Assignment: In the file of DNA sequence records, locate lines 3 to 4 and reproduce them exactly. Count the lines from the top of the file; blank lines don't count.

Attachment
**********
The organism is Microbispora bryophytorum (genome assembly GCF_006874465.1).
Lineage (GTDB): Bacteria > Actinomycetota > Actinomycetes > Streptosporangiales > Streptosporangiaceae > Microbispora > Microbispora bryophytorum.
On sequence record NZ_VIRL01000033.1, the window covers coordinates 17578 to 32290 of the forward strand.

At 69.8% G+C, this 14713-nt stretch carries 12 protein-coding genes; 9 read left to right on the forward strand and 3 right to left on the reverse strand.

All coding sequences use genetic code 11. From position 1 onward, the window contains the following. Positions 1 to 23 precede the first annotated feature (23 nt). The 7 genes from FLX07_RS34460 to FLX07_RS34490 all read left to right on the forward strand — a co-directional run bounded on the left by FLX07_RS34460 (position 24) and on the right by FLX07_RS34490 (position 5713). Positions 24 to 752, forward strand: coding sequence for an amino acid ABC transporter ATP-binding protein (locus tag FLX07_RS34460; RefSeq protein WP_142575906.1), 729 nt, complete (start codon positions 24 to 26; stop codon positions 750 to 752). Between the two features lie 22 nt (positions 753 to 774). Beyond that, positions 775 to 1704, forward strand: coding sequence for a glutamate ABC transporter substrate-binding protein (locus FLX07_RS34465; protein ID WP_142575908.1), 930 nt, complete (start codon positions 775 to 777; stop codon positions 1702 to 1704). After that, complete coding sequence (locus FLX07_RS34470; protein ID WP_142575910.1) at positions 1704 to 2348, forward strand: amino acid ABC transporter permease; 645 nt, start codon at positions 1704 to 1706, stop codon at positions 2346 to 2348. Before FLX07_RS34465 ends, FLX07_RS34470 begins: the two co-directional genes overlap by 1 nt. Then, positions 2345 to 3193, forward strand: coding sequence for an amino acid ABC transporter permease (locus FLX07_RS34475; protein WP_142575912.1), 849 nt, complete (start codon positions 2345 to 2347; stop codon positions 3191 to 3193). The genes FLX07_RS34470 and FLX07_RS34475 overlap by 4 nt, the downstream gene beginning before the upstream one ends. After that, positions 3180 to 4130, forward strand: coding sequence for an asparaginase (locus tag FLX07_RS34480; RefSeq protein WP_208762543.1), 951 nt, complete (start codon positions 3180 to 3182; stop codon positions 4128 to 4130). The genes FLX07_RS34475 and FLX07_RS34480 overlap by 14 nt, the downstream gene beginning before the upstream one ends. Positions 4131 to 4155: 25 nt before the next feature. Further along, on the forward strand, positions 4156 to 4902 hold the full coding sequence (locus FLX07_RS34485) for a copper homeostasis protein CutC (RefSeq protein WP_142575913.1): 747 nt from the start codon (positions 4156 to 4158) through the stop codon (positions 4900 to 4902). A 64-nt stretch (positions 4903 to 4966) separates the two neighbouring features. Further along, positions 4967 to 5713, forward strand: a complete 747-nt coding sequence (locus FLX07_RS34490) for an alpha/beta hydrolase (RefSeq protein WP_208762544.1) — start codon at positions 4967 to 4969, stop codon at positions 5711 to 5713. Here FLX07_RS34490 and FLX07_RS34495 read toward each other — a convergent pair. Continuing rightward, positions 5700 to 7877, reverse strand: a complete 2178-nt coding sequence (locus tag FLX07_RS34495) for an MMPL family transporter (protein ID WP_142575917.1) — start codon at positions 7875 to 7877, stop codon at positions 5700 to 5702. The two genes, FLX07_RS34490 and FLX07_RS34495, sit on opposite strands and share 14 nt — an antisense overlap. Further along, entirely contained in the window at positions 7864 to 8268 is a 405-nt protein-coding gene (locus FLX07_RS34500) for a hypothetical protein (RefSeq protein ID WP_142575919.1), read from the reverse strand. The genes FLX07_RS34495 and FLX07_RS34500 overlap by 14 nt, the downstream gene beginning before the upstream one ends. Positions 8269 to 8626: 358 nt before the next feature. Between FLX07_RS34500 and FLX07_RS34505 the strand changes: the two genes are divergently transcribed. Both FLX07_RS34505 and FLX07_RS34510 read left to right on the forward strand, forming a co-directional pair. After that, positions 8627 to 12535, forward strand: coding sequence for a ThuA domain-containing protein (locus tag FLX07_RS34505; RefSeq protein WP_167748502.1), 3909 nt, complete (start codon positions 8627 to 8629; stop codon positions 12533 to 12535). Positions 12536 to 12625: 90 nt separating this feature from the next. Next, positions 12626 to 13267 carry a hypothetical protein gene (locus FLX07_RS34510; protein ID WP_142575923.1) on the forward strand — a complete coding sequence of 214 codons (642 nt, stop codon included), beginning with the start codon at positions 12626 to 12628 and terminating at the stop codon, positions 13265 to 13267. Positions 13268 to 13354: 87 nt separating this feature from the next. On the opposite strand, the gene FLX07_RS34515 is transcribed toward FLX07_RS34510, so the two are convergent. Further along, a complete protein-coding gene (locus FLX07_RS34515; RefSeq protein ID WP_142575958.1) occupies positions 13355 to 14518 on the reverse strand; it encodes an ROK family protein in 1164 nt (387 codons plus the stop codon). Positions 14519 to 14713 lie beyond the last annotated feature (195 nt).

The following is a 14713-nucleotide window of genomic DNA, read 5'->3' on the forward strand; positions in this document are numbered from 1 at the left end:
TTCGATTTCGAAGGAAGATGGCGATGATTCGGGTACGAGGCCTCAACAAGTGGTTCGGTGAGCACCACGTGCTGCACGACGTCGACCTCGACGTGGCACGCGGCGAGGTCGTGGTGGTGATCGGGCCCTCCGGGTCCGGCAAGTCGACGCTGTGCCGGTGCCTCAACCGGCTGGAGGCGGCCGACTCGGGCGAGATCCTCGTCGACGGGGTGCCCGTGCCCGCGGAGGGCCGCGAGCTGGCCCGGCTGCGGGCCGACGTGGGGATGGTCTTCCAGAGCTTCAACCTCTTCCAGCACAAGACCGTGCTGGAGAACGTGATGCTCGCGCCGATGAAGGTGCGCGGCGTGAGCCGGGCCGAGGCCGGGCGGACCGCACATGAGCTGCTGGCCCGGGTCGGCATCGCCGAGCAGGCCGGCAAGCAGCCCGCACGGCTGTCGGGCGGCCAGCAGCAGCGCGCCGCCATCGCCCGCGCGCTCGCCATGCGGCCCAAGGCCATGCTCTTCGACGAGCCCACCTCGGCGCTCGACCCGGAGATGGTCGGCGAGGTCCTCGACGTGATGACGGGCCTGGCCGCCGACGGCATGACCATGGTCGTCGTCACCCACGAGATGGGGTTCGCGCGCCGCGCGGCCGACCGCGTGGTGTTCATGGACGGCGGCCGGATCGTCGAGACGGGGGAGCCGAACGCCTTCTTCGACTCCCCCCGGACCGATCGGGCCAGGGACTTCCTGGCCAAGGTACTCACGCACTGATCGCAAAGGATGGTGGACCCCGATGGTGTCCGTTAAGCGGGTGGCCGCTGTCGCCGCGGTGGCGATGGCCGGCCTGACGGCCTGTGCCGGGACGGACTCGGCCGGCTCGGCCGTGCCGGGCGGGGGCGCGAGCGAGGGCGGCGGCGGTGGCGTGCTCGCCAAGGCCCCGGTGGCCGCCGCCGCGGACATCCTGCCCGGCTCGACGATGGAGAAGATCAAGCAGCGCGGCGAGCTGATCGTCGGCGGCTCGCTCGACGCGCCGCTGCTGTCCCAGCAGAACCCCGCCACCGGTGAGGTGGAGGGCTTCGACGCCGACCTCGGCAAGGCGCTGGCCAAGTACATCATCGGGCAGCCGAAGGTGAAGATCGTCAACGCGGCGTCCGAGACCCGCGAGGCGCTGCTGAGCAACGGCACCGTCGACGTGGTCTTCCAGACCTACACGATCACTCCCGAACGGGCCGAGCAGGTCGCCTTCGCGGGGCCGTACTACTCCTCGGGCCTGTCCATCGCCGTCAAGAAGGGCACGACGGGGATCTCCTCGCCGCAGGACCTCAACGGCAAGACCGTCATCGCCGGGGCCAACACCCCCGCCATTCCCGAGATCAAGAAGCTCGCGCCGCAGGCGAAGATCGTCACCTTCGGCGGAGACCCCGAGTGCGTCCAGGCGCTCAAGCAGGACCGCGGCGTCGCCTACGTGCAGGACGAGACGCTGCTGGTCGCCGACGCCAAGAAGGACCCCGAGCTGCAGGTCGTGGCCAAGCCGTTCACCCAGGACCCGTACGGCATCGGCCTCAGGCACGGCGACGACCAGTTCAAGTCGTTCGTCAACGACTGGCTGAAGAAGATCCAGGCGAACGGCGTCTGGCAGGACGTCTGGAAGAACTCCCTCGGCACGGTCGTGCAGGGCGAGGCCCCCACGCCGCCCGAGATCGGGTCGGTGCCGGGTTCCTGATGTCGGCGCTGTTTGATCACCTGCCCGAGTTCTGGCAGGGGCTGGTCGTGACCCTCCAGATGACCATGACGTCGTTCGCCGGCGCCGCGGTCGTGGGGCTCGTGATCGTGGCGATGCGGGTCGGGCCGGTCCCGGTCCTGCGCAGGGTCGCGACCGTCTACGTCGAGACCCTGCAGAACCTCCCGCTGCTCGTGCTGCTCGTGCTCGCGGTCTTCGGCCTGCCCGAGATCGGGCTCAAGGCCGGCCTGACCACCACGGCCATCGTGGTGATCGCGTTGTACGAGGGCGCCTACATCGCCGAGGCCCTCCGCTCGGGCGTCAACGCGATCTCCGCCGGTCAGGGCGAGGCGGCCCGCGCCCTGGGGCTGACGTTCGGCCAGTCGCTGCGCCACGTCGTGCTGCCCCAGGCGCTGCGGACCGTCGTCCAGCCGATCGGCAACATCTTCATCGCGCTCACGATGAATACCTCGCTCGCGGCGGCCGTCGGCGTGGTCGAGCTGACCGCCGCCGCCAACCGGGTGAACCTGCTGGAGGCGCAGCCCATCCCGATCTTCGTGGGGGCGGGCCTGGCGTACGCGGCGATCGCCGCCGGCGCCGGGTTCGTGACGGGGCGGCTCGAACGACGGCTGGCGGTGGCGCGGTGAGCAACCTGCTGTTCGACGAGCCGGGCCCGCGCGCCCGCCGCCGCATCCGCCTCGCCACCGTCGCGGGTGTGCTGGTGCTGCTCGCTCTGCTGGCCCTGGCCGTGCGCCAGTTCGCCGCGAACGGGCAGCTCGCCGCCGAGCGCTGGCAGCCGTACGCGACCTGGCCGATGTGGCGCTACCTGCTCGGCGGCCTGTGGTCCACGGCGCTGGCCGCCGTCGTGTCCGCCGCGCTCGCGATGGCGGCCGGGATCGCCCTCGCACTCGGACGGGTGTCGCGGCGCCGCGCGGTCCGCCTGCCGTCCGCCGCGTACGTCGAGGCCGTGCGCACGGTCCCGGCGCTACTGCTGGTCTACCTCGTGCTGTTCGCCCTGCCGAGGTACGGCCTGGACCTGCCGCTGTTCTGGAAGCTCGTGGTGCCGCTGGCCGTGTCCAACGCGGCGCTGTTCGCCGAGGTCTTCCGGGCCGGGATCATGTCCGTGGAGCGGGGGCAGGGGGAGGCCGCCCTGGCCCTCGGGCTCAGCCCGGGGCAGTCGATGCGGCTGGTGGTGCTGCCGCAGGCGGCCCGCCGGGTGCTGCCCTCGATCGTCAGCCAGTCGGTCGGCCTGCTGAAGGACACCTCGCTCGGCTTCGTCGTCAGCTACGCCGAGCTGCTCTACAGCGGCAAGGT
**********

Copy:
On sequence record NZ_VIRL01000033.1, the window covers coordinates 17578 to 32290 of the forward strand.

At 69.8% G+C, this 14713-nt stretch carries 12 protein-coding genes; 9 read left to right on the forward strand and 3 right to left on the reverse strand.